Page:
Executive Functions

  • Inhibition – The ability to regulate one’s own actions at the optimal time, including stopping actions and thoughts.
  • Shift – The ability to transition fluidly from one situation to another and to think flexibly in order to respond appropriately to the situation.
  • Emotional Control – The ability to modulate emotional responses by using rational thoughts to bear on feelings.
  • Initiation – The ability to begin a task or activity and to independently generate ideas, responses, or problem-solving strategies.
  • Working memory – The capacity to hold information in mind for the purpose of completing a task.
  • Planning/Organization – The ability to manage current and future- oriented task demands.
  • Organization of Materials – The ability to impose order on work, play, and storage spaces.
  • Self-Monitoring – The ability to monitor one’s own performance and to measure it against some standard of what is needed or expected.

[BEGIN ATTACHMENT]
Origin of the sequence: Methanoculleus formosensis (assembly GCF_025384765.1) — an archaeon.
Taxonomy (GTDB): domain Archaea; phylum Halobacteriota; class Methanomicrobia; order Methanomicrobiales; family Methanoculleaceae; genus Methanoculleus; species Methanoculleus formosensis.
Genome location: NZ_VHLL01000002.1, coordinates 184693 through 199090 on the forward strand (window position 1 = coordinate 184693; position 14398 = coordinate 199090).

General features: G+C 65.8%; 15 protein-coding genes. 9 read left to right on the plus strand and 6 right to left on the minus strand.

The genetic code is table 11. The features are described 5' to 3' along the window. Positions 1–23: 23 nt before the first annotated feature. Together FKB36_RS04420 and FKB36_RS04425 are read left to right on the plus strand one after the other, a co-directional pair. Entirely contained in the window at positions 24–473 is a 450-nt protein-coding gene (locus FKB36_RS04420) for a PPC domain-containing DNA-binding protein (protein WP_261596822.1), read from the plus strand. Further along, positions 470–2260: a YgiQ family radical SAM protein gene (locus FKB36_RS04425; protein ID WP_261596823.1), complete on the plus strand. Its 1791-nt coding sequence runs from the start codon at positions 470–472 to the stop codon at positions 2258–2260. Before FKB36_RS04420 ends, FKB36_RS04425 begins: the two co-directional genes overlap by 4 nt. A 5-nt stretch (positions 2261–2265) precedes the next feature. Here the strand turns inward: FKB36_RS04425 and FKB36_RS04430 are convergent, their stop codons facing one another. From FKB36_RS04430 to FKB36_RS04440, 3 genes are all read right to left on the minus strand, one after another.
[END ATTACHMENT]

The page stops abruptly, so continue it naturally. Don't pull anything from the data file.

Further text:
Executive functions are fundamental to success and a child may develop certain skills more naturally than others. For elementary students these skills are only beginning to develop, but with appropriate modeling, structure, and tracking, these skills can become tools a child will use to be prepared for middle school. The general middle school program involves maintaining current strengths while continuing to improve on others that are required for a smooth high school transition. Mastery of these skills are essential by the end of high school since college will be much less structured compared to their previous academic experiences. Executive functioning programs are tailored to each student, developing strengths and an understanding of the value of each skill, to promote independence and confidence in their future endeavors.